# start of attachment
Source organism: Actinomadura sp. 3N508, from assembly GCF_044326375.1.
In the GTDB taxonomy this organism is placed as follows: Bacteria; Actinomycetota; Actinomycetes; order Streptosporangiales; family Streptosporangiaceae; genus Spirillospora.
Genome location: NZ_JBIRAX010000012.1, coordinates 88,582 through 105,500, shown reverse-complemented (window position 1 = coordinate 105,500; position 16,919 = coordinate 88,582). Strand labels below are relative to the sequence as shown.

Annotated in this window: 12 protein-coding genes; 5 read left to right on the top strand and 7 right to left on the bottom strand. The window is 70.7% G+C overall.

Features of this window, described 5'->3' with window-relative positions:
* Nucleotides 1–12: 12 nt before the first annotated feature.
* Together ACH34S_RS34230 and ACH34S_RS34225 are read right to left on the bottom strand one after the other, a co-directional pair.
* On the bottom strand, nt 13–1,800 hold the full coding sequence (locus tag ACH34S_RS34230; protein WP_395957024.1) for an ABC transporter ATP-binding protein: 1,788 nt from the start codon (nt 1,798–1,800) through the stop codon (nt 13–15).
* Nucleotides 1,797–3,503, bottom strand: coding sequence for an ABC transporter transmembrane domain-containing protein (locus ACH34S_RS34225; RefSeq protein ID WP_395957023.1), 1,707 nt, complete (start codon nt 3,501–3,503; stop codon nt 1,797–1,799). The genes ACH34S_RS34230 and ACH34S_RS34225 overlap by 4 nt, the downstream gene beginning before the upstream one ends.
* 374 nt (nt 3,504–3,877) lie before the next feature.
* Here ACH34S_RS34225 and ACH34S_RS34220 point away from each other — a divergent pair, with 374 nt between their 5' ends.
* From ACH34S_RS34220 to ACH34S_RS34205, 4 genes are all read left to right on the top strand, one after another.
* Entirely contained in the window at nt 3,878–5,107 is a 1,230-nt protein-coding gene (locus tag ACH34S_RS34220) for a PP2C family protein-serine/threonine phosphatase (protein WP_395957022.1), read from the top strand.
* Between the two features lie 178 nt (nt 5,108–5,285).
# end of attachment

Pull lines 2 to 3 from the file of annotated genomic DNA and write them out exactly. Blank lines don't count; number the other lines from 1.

In the GTDB taxonomy this organism is placed as follows: Bacteria; Actinomycetota; Actinomycetes; order Streptosporangiales; family Streptosporangiaceae; genus Spirillospora.
Genome location: NZ_JBIRAX010000012.1, coordinates 88,582 through 105,500, shown reverse-complemented (window position 1 = coordinate 105,500; position 16,919 = coordinate 88,582). Strand labels below are relative to the sequence as shown.